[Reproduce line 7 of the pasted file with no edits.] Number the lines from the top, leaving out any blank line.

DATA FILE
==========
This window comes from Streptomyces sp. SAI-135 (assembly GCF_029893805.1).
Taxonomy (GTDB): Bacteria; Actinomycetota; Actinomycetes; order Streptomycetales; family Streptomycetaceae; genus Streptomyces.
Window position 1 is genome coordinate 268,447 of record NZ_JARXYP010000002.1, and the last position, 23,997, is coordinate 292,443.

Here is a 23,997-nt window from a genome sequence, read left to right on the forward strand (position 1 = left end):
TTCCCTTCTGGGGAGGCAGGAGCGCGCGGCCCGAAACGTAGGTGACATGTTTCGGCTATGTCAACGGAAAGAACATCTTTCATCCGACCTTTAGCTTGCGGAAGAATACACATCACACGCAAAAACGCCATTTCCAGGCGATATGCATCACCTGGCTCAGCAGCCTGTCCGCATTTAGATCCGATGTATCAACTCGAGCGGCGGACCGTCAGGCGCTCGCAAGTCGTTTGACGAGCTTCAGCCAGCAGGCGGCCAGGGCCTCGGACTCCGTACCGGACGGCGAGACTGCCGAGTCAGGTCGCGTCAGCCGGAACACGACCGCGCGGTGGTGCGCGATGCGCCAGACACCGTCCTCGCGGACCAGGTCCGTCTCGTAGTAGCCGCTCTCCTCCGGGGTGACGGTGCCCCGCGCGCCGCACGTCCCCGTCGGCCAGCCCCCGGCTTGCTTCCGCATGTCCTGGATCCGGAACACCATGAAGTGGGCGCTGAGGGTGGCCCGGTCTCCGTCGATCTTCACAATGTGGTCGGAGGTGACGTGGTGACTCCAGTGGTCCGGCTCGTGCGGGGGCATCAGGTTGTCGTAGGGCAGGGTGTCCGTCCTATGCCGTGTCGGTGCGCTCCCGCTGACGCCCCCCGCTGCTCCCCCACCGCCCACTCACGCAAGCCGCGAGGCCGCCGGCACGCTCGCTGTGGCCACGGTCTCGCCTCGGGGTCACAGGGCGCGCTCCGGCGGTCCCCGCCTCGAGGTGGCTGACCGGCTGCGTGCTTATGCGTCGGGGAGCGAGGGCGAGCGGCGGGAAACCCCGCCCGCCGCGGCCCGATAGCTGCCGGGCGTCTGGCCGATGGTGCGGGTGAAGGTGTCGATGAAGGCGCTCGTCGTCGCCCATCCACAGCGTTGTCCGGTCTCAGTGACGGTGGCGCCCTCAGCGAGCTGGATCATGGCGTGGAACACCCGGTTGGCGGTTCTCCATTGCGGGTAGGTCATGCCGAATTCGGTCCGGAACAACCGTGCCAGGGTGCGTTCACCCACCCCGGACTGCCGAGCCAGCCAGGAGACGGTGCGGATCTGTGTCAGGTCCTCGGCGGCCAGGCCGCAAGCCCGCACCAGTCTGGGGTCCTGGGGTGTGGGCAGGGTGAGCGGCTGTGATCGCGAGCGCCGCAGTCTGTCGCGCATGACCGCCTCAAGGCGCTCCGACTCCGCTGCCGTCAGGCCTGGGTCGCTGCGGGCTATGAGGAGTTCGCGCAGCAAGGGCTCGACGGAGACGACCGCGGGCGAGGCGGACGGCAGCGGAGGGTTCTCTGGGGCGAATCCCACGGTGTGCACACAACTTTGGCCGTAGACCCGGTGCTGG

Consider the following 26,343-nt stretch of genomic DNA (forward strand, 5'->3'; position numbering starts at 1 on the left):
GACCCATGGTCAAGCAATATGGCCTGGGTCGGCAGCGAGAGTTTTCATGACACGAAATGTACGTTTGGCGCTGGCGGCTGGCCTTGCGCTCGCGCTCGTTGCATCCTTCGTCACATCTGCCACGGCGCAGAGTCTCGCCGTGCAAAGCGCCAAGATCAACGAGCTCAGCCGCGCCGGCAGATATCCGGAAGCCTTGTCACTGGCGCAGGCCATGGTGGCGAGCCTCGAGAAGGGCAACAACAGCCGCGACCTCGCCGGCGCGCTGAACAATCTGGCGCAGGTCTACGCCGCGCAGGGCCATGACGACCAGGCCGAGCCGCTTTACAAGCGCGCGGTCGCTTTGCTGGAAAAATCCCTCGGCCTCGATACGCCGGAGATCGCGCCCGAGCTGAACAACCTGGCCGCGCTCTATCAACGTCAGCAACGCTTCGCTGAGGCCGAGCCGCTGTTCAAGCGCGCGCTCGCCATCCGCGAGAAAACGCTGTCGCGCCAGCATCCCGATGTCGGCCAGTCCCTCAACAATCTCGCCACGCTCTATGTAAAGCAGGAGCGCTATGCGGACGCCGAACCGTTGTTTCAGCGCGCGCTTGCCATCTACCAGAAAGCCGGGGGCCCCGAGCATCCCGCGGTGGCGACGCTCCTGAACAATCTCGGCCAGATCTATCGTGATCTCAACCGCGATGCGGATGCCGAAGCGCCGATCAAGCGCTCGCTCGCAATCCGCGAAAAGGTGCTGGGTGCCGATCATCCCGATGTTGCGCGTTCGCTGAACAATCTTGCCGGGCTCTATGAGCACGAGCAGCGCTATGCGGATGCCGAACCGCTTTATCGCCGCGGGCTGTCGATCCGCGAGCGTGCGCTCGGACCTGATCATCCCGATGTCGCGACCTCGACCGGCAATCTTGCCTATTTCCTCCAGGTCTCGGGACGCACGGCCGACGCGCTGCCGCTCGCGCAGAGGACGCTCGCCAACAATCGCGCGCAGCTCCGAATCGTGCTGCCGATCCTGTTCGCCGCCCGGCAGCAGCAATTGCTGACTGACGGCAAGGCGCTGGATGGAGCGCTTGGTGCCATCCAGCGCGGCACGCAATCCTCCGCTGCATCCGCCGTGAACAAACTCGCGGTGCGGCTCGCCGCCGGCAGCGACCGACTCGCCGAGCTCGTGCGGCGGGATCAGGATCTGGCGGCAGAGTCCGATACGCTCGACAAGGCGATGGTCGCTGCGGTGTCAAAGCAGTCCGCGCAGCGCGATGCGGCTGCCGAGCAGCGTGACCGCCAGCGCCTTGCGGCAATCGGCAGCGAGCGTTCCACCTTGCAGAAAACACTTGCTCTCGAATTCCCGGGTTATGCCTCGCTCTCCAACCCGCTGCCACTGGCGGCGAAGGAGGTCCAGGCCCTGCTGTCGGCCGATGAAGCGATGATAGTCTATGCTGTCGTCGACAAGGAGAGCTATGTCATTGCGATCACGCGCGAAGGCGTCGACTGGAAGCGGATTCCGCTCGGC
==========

GACCCATGGTCAAGCAATATGGCCTGGGTCGGCAGCGAGAGTTTTCATGACACGAAATGTACGTTTGGCGCTGGCGGCTGGCCTTGCGCTCGCGCTCGTTGCATCCTTCGTCACATCTGCCACGGCGCAGAGTCTCGCCGTGCAAAGCGCCAAGATCAACGAGCTCAGCCGCGCCGGCAGATATCCGGAAGCCTTGTCACTGGCGCAGGCCATGGTGGCGAGCCTCGAGAAGGGCAACAACAGCCGCGACCTCGCCGGCGCGCTGAACAATCTGGCGCAGGTCTACGCCGCGCAGGGCCATGACGACCAGGCCGAGCCGCTTTACAAGCGCGCGGTCGCTTTGCTGGAAAAATCCCTCGGCCTCGATACGCCGGAGATCGCGCCCGAGCTGAACAACCTGGCCGCGCTCTATCAACGTCAGCAACGCTTCGCTGAGGCCGAGCCGCTGTTCAAGCGCGCGCTCGCCATCCGCGAGAAAACGCTGTCGCGCCAGCATCCCGATGTCGGCCAGTCCCTCAACAATCTCGCCACGCTCTATGTAAAGCAGGAGCGCTATGCGGACGCCGAACCGTTGTTTCAGCGCGCGCTTGCCATCTACCAGAAAGCCGGGGGCCCCGAGCATCCCGCGGTGGCGACGCTCCTGAACAATCTCGGCCAGATCTATCGTGATCTCAACCGCGATGCGGATGCCGAAGCGCCGATCAAGCGCTCGCTCGCAATCCGCGAAAAGGTGCTGGGTGCCGATCATCCCGATGTTGCGCGTTCGCTGAACAATCTTGCCGGGCTCTATGAGCACGAGCAGCGCTATGCGGATGCCGAACCGCTTTATCGCCGCGGGCTGTCGATCCGCGAGCGTGCGCTCGGACCTGATCATCCCGATGTCGCGACCTCGACCGGCAATCTTGCCTATTTCCTCCAGGTCTCGGGACGCACGGCCGACGCGCTGCCGCTCGCGCAGAGGACGCTCGCCAACAATCGCGCGCAGCTCCGAATCGTGCTGCCGATCCTGTTCGCCGCCCGGCAGCAGCAATTGCTGACTGACGGCAAGGCGCTGGATGGAGCGCTTGGTGCCATCCAGCGCGGCACGCAATCCTCCGCTGCATCCGCCGTGAACAAACTCGCGGTGCGGCTCGCCGCCGGCAGCGACCGACTCGCCGAGCTCGTGCGGCGGGATCAGGATCTGGCGGCAGAGTCCGATACGCTCGACAAGGCGATGGTCGCTGCGGTGTCAAAGCAGTCCGCGCAGCGCGATGCGGCTGCCGAGCAGCGTGACCGCCAGCGCCTTGCGGCAATCGGCAGCGAGCGTTCCACCTTGCAGAAAACACTTGCTCTCGAATTCCCGGGTTATGCCTCGCTCTCCAACCCGCTGCCACTGGCGGCGAAGGAGGTCCAGGCCCTGCTGTCGGCCGATGAAGCGATGATAGTCTATGCTGTCGTCGACAAGGAGAGCTATGTCATTGCGATCACGCGCGAAGGCGTCGACTGGAAGCGGATTCCGCTCGGC